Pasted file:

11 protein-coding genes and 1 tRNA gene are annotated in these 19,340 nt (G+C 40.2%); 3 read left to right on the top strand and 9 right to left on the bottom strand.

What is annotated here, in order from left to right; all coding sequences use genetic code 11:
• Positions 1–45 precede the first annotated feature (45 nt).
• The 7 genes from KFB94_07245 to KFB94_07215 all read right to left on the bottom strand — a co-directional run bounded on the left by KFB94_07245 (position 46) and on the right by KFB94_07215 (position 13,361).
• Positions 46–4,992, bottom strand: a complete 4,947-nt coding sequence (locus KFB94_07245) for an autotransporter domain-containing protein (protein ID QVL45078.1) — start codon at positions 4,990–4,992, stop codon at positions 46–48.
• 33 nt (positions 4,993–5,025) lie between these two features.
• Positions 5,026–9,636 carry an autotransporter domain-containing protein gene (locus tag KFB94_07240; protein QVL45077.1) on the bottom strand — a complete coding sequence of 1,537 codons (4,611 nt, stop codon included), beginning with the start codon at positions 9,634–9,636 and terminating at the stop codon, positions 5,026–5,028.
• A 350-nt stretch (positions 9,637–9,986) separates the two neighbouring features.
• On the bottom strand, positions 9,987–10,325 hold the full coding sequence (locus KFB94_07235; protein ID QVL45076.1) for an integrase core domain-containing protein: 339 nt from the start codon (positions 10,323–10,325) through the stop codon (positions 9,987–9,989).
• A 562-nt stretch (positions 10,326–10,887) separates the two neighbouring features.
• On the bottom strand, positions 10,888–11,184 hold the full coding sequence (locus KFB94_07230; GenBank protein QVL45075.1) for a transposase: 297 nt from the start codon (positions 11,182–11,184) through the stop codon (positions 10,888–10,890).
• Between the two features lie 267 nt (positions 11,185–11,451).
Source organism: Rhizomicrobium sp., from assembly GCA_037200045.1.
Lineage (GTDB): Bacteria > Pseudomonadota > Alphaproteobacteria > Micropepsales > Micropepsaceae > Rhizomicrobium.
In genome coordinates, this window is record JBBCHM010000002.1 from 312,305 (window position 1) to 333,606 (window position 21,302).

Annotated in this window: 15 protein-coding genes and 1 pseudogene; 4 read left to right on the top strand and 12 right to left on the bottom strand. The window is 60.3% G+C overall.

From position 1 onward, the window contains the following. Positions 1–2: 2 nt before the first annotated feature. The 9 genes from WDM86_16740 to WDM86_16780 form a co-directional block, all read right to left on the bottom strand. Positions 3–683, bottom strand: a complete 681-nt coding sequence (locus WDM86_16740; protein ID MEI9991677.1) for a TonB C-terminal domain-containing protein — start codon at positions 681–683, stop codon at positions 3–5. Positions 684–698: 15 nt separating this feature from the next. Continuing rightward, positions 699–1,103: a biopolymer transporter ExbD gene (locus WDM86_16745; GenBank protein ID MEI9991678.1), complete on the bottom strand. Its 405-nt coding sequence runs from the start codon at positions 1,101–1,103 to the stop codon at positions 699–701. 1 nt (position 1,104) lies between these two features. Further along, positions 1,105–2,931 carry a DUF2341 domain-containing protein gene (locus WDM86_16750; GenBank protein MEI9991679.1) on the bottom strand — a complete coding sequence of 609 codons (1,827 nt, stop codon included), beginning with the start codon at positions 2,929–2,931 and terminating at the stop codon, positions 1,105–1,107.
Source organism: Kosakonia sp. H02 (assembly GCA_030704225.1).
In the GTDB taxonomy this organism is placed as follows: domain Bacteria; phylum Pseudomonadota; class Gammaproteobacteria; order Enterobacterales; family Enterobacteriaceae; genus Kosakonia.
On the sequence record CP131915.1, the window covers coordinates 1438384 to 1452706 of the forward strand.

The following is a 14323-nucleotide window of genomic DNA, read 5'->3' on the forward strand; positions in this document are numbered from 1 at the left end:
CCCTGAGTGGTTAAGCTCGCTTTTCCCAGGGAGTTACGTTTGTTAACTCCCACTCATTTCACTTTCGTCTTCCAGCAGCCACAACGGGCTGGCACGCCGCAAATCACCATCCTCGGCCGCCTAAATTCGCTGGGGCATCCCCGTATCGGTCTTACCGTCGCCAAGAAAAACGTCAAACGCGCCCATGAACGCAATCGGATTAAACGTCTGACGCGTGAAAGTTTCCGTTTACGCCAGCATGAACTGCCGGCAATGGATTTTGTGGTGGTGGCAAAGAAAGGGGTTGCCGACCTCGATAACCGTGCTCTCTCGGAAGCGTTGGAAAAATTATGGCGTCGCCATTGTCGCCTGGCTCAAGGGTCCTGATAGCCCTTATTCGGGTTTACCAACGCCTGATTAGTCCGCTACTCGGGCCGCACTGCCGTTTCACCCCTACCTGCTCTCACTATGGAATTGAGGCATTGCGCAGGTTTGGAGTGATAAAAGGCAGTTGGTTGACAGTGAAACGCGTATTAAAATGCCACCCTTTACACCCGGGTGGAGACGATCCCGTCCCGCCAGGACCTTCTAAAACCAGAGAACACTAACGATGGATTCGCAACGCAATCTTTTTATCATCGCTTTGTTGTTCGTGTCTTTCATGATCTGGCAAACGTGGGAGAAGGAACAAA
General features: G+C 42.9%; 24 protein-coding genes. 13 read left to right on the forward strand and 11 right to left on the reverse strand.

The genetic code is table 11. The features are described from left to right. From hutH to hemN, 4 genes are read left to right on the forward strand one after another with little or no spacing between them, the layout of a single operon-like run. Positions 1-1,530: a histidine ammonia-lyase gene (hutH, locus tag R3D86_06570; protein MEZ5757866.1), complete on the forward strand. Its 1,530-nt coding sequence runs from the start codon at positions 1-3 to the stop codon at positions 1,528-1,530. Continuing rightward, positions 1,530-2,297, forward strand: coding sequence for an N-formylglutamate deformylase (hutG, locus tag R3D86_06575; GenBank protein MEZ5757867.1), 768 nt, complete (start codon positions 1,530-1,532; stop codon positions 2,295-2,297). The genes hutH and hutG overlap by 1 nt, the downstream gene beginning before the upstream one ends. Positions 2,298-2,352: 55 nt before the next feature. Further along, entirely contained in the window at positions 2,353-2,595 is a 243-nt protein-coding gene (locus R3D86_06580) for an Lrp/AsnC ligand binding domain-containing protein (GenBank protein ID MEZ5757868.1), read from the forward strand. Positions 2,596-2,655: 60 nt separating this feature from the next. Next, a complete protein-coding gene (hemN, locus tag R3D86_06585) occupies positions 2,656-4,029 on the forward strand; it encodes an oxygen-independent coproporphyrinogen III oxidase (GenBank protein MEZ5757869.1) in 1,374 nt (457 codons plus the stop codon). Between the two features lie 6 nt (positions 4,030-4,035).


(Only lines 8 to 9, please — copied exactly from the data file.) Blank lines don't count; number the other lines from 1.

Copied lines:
• A 350-nt stretch (positions 9,637–9,986) separates the two neighbouring features.
• On the bottom strand, positions 9,987–10,325 hold the full coding sequence (locus KFB94_07235; protein ID QVL45076.1) for an integrase core domain-containing protein: 339 nt from the start codon (positions 10,323–10,325) through the stop codon (positions 9,987–9,989).